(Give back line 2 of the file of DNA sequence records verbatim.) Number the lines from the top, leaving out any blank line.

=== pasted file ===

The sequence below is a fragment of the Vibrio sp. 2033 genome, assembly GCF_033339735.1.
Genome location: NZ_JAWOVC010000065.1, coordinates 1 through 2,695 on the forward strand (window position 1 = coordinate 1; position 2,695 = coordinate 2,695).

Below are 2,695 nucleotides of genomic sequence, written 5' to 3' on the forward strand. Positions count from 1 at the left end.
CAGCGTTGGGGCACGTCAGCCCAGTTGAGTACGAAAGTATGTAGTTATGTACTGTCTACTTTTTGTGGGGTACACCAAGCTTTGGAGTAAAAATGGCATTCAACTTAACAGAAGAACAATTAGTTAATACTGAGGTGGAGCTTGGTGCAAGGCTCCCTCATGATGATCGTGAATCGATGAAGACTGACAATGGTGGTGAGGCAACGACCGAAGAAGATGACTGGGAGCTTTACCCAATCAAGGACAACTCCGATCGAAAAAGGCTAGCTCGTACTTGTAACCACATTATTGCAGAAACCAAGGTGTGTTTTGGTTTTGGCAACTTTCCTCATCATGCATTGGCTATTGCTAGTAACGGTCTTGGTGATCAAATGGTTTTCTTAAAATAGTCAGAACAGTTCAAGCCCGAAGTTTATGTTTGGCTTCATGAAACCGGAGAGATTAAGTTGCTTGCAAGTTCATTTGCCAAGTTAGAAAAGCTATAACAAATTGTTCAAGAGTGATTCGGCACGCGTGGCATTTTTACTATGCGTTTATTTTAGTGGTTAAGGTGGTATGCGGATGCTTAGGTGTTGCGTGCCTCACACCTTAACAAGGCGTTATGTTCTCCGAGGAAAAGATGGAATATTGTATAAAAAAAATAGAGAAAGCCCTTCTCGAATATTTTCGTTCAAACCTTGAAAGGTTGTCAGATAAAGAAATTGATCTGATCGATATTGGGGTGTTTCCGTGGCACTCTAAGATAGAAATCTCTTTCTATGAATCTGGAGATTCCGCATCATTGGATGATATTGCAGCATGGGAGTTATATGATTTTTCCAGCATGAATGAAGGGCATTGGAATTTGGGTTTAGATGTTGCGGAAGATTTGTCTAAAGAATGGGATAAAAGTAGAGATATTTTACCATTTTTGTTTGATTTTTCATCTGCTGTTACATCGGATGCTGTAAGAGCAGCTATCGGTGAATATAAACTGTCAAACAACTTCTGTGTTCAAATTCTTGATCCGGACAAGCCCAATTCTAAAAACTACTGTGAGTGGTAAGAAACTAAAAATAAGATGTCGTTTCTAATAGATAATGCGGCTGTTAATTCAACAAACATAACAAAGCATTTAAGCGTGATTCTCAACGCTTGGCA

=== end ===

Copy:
Genome location: NZ_JAWOVC010000065.1, coordinates 1 through 2,695 on the forward strand (window position 1 = coordinate 1; position 2,695 = coordinate 2,695).